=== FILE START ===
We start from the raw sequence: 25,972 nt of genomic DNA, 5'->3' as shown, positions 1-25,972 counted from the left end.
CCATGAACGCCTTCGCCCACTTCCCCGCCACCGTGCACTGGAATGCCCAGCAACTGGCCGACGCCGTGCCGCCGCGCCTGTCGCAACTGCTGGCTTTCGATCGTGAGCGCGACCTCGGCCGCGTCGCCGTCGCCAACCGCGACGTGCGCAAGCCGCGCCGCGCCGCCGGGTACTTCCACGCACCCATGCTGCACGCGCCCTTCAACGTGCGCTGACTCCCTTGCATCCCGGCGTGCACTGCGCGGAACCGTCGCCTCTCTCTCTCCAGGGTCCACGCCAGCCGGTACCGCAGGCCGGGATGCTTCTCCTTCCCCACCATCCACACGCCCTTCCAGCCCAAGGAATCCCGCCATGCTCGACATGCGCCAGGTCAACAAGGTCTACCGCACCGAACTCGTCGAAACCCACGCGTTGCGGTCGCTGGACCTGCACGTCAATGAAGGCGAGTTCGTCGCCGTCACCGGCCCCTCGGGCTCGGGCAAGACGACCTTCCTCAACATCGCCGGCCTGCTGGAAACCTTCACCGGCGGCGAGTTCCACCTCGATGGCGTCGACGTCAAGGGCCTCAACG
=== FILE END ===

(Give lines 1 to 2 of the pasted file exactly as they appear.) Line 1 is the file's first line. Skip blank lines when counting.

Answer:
We start from the raw sequence: 25,972 nt of genomic DNA, 5'->3' as shown, positions 1-25,972 counted from the left end.
CCATGAACGCCTTCGCCCACTTCCCCGCCACCGTGCACTGGAATGCCCAGCAACTGGCCGACGCCGTGCCGCCGCGCCTGTCGCAACTGCTGGCTTTCGATCGTGAGCGCGACCTCGGCCGCGTCGCCGTCGCCAACCGCGACGTGCGCAAGCCGCGCCGCGCCGCCGGGTACTTCCACGCACCCATGCTGCACGCGCCCTTCAACGTGCGCTGACTCCCTTGCATCCCGGCGTGCACTGCGCGGAACCGTCGCCTCTCTCTCTCCAGGGTCCACGCCAGCCGGTACCGCAGGCCGGGATGCTTCTCCTTCCCCACCATCCACACGCCCTTCCAGCCCAAGGAATCCCGCCATGCTCGACATGCGCCAGGTCAACAAGGTCTACCGCACCGAACTCGTCGAAACCCACGCGTTGCGGTCGCTGGACCTGCACGTCAATGAAGGCGAGTTCGTCGCCGTCACCGGCCCCTCGGGCTCGGGCAAGACGACCTTCCTCAACATCGCCGGCCTGCTGGAAACCTTCACCGGCGGCGAGTTCCACCTCGATGGCGTCGACGTCAAGGGCCTCAACG